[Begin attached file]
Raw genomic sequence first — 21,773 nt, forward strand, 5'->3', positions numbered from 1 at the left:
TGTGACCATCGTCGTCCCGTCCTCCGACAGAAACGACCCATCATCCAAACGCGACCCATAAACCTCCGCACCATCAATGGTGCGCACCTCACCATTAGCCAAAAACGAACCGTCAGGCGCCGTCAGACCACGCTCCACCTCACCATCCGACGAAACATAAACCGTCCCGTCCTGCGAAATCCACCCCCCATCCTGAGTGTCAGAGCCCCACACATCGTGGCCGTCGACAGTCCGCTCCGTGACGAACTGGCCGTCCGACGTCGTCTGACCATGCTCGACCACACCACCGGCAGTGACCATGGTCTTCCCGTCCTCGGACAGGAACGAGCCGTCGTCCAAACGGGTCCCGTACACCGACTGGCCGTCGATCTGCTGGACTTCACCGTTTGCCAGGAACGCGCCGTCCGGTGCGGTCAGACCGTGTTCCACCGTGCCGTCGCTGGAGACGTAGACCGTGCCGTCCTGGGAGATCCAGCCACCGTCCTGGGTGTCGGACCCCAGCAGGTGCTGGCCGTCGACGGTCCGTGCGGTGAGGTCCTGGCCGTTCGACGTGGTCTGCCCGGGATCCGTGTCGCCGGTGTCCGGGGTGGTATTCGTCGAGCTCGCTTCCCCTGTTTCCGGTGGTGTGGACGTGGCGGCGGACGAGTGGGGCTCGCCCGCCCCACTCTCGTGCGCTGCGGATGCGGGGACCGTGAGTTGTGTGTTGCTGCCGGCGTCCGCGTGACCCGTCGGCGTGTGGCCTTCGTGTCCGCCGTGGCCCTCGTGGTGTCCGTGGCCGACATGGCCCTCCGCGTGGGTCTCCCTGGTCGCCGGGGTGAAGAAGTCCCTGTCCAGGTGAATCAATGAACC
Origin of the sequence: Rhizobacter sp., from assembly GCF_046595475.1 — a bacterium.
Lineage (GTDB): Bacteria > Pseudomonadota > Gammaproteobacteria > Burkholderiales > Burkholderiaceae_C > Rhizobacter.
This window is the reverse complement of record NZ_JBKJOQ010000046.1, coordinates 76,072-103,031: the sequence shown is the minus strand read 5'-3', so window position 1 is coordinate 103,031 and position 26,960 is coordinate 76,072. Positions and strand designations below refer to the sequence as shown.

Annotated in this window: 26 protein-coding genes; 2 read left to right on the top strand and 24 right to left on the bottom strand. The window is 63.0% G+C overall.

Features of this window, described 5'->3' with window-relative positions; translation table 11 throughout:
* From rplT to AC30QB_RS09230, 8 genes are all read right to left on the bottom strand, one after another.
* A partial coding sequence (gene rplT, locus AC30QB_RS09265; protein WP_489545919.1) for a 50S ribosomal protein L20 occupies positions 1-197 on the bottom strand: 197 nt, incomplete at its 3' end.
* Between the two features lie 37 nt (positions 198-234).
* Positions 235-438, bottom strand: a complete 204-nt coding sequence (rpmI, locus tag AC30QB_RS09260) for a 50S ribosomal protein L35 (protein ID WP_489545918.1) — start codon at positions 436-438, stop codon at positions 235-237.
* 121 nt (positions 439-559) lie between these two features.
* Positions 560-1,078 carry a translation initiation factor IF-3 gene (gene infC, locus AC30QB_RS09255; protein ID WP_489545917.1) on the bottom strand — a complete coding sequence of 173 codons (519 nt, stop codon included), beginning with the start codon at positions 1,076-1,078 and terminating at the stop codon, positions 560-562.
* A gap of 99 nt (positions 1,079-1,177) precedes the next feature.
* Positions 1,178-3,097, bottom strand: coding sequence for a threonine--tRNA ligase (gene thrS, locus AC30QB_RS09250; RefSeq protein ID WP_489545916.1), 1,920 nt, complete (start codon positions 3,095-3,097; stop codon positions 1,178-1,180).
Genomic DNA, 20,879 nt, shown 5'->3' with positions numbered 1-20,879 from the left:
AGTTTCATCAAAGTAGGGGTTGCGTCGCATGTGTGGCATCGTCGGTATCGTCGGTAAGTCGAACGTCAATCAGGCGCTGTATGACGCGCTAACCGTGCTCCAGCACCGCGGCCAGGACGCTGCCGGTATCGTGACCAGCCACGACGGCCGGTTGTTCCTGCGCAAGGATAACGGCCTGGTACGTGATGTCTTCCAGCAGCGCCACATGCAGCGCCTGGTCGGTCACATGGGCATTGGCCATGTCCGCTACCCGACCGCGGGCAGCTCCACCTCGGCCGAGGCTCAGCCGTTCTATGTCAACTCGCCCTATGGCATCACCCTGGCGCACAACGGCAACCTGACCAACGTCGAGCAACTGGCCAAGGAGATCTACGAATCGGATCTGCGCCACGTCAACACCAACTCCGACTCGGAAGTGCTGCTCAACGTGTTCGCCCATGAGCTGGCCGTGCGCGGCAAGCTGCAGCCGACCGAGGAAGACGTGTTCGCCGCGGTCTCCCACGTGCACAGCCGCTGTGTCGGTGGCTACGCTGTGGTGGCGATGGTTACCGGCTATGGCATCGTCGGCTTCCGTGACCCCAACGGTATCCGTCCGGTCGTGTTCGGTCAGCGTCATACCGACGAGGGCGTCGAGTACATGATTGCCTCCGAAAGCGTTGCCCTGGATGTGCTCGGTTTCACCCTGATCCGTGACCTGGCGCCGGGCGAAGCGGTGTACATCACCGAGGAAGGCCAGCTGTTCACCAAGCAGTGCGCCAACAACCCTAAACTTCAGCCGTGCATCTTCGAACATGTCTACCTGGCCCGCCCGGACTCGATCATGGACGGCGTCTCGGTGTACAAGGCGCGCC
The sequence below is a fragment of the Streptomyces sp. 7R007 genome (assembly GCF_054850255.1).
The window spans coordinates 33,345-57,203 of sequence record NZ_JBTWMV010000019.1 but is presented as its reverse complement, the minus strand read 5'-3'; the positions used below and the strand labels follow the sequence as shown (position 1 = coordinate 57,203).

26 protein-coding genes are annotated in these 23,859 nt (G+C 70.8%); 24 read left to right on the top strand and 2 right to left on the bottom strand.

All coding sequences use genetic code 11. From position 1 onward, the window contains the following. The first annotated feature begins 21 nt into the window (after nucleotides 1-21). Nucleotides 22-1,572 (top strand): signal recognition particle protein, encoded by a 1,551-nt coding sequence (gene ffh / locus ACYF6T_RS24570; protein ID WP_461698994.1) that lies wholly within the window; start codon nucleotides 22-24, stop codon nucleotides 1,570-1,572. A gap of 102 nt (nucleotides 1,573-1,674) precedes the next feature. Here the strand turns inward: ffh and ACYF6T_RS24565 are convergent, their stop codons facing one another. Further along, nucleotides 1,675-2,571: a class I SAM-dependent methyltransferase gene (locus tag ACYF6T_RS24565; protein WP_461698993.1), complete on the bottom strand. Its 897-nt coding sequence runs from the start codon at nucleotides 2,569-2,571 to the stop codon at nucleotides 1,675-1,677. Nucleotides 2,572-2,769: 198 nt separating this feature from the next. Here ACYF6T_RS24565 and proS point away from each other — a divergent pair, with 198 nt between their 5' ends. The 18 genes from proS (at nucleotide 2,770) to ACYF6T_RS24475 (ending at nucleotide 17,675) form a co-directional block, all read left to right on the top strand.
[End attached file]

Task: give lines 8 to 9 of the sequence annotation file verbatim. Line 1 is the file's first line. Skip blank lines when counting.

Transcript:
* From rplT to AC30QB_RS09230, 8 genes are all read right to left on the bottom strand, one after another.
* A partial coding sequence (gene rplT, locus AC30QB_RS09265; protein WP_489545919.1) for a 50S ribosomal protein L20 occupies positions 1-197 on the bottom strand: 197 nt, incomplete at its 3' end.